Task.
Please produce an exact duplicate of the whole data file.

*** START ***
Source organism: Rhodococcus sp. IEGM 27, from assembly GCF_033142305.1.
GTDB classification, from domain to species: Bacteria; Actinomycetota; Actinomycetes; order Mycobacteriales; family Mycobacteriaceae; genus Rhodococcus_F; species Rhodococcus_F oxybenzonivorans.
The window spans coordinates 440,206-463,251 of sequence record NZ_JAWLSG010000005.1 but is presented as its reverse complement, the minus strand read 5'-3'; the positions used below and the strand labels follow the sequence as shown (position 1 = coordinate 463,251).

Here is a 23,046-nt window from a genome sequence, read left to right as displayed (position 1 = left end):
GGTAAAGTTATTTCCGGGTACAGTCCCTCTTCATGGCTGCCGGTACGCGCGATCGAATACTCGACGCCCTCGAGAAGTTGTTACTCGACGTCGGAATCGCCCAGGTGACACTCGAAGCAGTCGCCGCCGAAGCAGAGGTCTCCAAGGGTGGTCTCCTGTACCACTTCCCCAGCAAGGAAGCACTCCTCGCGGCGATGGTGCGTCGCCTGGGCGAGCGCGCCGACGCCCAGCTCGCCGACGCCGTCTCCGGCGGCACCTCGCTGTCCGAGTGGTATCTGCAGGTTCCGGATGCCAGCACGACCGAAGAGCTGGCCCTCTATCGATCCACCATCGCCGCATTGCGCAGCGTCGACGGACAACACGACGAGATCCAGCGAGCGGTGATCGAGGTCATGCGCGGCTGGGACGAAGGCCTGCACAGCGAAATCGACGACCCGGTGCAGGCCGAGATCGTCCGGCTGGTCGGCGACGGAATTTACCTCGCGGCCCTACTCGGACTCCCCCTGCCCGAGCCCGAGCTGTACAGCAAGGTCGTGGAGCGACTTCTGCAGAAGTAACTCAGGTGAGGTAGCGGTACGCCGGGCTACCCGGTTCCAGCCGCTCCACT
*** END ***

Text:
Source organism: Rhodococcus sp. IEGM 27, from assembly GCF_033142305.1.
GTDB classification, from domain to species: Bacteria; Actinomycetota; Actinomycetes; order Mycobacteriales; family Mycobacteriaceae; genus Rhodococcus_F; species Rhodococcus_F oxybenzonivorans.
The window spans coordinates 440,206-463,251 of sequence record NZ_JAWLSG010000005.1 but is presented as its reverse complement, the minus strand read 5'-3'; the positions used below and the strand labels follow the sequence as shown (position 1 = coordinate 463,251).

Here is a 23,046-nt window from a genome sequence, read left to right as displayed (position 1 = left end):
GGTAAAGTTATTTCCGGGTACAGTCCCTCTTCATGGCTGCCGGTACGCGCGATCGAATACTCGACGCCCTCGAGAAGTTGTTACTCGACGTCGGAATCGCCCAGGTGACACTCGAAGCAGTCGCCGCCGAAGCAGAGGTCTCCAAGGGTGGTCTCCTGTACCACTTCCCCAGCAAGGAAGCACTCCTCGCGGCGATGGTGCGTCGCCTGGGCGAGCGCGCCGACGCCCAGCTCGCCGACGCCGTCTCCGGCGGCACCTCGCTGTCCGAGTGGTATCTGCAGGTTCCGGATGCCAGCACGACCGAAGAGCTGGCCCTCTATCGATCCACCATCGCCGCATTGCGCAGCGTCGACGGACAACACGACGAGATCCAGCGAGCGGTGATCGAGGTCATGCGCGGCTGGGACGAAGGCCTGCACAGCGAAATCGACGACCCGGTGCAGGCCGAGATCGTCCGGCTGGTCGGCGACGGAATTTACCTCGCGGCCCTACTCGGACTCCCCCTGCCCGAGCCCGAGCTGTACAGCAAGGTCGTGGAGCGACTTCTGCAGAAGTAACTCAGGTGAGGTAGCGGTACGCCGGGCTACCCGGTTCCAGCCGCTCCACT